Shell's been doing everything she can to keep our lives as normal as possible - but that's almost a herculean feat at this point. Just taking the family to DQ the other night proved to be nightmarish - let alone thinking about how we can do all of this without nursing covering all the hours we've been told to have (and really need) and still keep our sanity.

I think the hardest part is that the nights I stay up, I sleep in the evening for a couple hours before the shift. So we don't really get the time together that we both need. Then the next night when we do have a nurse, I stay up waiting for her to come and Shell gets some rest early since the next night I have an overnight again and she's got a lot to get through. Ships passing in the night pretty much sucks. Add in trying to run the business and her keeping up with the nurses, scheduling of therapies, doctor appointments, you name it.

So, coming apart at it seams has it's rewards, however. Take a look at this video. While most of you that have babies that just did everything they were expected to, just imagine that it happened in sloooooooooow motion, ok? Just figure tiny steps, not running strides.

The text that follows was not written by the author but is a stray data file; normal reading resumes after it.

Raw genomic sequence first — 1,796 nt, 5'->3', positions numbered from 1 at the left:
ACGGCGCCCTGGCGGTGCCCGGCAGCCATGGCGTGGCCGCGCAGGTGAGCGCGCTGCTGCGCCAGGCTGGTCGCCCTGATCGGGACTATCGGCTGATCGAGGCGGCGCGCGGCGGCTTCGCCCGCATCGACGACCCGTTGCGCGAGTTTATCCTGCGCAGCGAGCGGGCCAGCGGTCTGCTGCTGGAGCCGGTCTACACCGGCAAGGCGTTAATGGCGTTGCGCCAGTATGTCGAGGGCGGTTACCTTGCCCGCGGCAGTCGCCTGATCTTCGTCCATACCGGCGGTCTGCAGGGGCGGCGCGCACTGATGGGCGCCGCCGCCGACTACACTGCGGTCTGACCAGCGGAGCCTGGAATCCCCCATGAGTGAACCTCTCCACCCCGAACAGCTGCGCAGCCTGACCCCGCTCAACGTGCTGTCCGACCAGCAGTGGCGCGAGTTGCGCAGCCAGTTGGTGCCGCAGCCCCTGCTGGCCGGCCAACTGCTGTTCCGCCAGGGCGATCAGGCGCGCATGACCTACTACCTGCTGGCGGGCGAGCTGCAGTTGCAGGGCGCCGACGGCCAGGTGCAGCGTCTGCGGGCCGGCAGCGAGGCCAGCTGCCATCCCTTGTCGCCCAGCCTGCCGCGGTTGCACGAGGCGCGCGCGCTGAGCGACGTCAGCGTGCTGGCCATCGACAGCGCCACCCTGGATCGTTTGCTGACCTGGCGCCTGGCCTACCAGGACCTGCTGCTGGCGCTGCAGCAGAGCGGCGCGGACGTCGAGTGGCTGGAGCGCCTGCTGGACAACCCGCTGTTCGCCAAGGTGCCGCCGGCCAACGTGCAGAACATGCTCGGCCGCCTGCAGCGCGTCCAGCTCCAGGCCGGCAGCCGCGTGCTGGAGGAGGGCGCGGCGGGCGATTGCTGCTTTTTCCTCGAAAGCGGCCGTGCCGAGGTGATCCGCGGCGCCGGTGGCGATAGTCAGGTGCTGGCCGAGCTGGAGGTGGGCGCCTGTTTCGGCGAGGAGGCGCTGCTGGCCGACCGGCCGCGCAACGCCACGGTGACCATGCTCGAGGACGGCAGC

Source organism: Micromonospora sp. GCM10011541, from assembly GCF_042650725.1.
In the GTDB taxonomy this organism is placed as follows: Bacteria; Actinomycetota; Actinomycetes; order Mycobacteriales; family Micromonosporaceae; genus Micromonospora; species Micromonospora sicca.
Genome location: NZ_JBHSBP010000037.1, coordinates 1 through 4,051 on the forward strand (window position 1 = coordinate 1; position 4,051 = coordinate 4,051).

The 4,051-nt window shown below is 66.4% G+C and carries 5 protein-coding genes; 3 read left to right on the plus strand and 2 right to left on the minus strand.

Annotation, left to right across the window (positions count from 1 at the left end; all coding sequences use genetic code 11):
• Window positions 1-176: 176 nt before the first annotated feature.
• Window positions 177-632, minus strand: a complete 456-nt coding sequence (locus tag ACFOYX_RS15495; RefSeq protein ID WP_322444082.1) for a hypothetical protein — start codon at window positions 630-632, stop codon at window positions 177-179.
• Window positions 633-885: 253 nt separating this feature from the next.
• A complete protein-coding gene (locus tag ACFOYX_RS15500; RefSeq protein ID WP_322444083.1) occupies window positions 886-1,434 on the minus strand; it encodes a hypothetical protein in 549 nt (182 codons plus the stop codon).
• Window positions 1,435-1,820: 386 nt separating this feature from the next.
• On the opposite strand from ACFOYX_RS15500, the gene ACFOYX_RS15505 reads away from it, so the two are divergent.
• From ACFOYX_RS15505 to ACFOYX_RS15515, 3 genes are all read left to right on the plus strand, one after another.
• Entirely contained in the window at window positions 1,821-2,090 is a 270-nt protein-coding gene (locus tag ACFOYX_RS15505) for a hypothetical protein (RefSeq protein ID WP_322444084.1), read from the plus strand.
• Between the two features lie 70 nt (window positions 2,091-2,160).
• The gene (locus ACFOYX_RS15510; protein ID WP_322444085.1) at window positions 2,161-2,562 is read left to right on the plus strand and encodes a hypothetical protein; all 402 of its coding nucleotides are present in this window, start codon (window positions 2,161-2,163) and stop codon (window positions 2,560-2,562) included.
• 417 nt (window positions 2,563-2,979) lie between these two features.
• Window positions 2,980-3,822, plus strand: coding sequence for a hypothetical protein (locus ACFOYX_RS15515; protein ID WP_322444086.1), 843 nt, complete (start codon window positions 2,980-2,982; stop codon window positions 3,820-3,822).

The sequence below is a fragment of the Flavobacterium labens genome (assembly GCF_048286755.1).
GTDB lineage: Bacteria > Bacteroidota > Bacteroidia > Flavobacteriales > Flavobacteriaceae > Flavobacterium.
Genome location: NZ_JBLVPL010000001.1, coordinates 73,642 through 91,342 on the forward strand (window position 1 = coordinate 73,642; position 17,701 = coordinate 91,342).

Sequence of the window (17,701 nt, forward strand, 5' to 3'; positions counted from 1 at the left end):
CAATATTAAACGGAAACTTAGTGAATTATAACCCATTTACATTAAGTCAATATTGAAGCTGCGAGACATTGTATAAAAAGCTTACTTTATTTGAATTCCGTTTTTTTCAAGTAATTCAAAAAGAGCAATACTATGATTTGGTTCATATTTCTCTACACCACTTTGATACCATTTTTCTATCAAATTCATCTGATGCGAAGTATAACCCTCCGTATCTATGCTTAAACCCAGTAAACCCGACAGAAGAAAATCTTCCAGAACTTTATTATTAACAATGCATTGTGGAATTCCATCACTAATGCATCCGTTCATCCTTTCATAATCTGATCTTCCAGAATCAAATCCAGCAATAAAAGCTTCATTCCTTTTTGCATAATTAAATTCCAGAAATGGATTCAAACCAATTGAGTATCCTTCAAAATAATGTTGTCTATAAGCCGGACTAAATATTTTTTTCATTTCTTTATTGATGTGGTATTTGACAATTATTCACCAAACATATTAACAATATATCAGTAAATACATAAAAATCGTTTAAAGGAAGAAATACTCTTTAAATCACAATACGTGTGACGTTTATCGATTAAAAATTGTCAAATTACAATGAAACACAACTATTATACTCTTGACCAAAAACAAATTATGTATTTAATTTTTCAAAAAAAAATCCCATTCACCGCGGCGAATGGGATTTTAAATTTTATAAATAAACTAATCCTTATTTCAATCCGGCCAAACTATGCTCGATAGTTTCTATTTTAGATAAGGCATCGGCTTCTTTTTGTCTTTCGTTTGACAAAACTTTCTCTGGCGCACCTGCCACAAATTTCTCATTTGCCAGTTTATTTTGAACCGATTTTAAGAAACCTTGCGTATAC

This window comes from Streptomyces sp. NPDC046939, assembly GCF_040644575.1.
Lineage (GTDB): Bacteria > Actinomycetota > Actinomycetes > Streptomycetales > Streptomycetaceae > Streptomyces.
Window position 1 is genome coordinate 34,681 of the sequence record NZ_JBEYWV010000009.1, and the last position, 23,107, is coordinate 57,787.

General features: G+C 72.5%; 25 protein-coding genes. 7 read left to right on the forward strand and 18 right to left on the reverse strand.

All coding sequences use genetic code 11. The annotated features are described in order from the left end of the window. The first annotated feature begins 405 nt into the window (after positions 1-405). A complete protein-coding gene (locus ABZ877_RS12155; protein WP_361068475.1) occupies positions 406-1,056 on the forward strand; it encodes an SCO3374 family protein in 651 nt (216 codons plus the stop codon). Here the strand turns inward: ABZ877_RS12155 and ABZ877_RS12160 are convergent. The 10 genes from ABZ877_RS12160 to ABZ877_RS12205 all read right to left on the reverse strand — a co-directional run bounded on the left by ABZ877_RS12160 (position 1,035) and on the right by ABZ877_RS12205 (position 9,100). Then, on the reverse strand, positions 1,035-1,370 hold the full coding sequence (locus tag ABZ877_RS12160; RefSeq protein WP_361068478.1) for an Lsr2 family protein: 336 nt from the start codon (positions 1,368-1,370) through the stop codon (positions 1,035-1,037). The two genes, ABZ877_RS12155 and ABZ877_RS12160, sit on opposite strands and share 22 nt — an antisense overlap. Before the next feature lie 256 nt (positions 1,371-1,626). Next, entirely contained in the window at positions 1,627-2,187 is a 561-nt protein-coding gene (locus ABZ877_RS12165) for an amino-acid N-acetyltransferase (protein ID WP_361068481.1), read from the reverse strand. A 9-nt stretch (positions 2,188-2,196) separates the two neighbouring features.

We're so proud of this boy.

This video is dedicated to all of you that have helped us in any small or large way. We're still trying to figure out how to thank everyone properly, but hopefully you all realize when you watch these videos that you made it possible for Mikey to get moving in the right direction. You made it happen with your smiles, encouragement, babysitting, extra money to get what we needed, shopping, laundry, errands, friendship, love, many prayers and hope - for all that's better than what Mikey had to start with. He's on his way because you helped his Mommy and Daddy be what he needed, even if we were completely neglecting all our other duties. Thank-you.

Tuesday, May 29, 2007

Mikey has really landed well.

We've seen such an improvement in him since leaving the hospital - he's almost a different kid - really. At night you can spy him sleeping all curled up with his legs loose and pulled up where they should be instead of tight and flexed. His motions are smoother - and he reacts to things he sees in his environment, like his stuffed animals. So much nicer.

Anyone that questions whether or not it was a good idea to push to get him out needs to check their sanity at the door.

A week and a half home. Strrreeetttccchhhhhhhh. Yaaaaaaaawwwwwnnnnn.

Overnights are fun! :)

Mikey's doing really really good - Mommy and Daddy are just tired. What's new, we have a newborn, right?